Tuesday, October 09, 2007

Candidates need some benign megalomania

Barack Obama at a rally in Waterloo, Iowa. (Photo: Charlie Neibergall/Associated Press)

Today Josh Marshall, as he often does, caught the essence of something I've often wanted to write about. He's talking about Barack Obama but the deficiency he describes is common among candidates for office, especially ones who lose.

He's trying to show us how marvelous he is (and this isn't snark, he's really pretty marvelous) so that Democratic voters will recognize it and give him the nomination.

But that's not how it works in this country. I don't know if it really works otherwise anywhere else. But you have to really want it, come out and say it, take it. I thought about qualities that describe what is at issue. 'Toughness' seems to bound up in meta-national security mumbojumbo. 'Ruthlessness' sounds too, well, ruthless. You have to want it enough that you reach out and take it. Which isn't always pretty and admirable. But that's what it takes.

I've worked for a number of these candidates. They think that if the electorate only would understand how good and qualified they are, they would be elected. And they might very well make great office holders. But they make lousy politicians.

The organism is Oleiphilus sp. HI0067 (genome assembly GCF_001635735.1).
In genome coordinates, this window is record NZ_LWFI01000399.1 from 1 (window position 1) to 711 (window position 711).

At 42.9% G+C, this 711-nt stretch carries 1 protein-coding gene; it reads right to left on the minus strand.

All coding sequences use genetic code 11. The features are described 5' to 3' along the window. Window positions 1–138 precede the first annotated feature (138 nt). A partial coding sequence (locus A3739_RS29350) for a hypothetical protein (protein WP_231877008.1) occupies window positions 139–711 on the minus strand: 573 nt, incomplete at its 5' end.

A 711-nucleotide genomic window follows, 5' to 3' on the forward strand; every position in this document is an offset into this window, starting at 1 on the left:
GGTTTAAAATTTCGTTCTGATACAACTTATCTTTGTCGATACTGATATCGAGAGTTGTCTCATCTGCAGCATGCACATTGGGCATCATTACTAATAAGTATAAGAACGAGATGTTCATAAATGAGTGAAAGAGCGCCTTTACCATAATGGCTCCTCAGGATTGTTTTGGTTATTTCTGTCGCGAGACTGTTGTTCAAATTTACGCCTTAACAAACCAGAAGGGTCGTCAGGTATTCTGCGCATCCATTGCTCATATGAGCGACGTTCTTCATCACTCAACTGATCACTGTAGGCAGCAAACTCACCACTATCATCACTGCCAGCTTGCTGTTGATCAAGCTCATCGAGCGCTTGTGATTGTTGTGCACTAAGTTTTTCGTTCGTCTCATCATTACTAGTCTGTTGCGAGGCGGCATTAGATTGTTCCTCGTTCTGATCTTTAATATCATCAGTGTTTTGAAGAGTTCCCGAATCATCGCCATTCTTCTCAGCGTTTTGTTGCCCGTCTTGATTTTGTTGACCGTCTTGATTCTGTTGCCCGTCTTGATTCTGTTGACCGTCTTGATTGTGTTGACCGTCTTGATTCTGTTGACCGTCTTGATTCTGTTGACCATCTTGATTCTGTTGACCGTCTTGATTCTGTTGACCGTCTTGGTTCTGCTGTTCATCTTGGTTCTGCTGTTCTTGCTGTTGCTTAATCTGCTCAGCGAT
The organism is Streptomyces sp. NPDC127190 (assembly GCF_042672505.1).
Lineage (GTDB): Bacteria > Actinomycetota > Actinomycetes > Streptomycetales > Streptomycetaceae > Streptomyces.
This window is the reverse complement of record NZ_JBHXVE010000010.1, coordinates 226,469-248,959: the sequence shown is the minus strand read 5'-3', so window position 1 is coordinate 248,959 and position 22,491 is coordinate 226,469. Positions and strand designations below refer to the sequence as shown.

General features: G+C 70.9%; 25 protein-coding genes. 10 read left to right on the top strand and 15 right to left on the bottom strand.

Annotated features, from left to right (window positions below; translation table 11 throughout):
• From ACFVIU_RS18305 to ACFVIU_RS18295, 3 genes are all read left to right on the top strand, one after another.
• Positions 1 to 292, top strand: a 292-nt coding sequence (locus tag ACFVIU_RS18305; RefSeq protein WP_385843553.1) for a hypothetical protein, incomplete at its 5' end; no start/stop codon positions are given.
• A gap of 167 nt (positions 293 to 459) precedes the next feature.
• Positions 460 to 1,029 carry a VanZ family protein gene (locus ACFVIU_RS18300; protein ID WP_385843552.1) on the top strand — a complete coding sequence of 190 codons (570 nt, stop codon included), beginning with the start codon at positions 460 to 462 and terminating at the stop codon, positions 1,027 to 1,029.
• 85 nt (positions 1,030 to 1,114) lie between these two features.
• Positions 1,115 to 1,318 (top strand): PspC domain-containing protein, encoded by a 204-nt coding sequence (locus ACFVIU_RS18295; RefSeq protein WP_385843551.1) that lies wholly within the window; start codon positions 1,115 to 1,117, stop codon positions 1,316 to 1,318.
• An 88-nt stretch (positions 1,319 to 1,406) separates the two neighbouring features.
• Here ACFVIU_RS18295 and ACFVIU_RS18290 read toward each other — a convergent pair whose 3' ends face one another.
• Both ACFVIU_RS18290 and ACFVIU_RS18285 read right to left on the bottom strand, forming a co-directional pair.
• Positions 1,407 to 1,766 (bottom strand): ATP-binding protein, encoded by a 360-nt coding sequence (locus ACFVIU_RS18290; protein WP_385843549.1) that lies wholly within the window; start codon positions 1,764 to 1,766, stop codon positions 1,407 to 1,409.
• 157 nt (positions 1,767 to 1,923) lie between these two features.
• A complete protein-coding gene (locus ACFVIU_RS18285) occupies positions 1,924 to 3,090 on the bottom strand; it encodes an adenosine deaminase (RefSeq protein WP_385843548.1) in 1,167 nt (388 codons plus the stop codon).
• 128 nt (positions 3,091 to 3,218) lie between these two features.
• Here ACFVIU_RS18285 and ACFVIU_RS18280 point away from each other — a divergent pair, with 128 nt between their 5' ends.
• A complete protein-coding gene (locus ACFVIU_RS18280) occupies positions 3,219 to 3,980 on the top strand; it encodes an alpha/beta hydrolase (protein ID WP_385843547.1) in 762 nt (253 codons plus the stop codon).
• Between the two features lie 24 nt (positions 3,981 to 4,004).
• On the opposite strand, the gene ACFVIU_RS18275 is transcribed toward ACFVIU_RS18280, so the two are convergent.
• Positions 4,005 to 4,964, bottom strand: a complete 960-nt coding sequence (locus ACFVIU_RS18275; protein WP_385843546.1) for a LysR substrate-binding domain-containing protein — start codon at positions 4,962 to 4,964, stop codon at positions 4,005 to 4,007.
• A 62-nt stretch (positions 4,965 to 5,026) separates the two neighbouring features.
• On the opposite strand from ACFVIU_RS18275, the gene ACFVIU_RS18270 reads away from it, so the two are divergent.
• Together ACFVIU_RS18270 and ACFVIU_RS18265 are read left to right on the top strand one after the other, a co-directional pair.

Good candidates need an almost megalomaniacal certainty that they deserve the job and the willingness to do what it takes to get it. Since these are profoundly anti-democratic characteristics, how do we ever get good governance? That's what the Constitutional system of checks and balances is supposed to deliver by moderating and buffering the drives of individuals. When, as at present, it is not operative, we get lousy governance.

Unfortunately I think Marshall is right about Obama. I think new net activist opportunities that helped him last winter set him up for the position he is now trapped in. He benefited enormously because his supporters revealed a new arena for organizing Presidential buzz at social networking sites like Facebook. Obama made a huge splash in a place others hadn't really known existed (or if they knew, that it mattered.) It all came easy. Bad luck for Obama, as this novel buzz fed his belief that his own virtues would carry him to the nomination.

Successful candidates identify, target and corral their potential supporters in disciplined pursuit of office; they employ whatever technical means they can find and afford. They know the question is not how, but how many? They know they are cobbling together a majority, not demonstrating their superior virtue. This is not an attractive picture when stated baldly that way, but it is how elections work.


Grandmère Mimi said...

You have to be hungry for the job. You have to lust for it and have that come across. Hillary has it. The others - not so much.

Neil said...

I'm not so sure, Jan. I think he is much more willing to ask for support than you might think:


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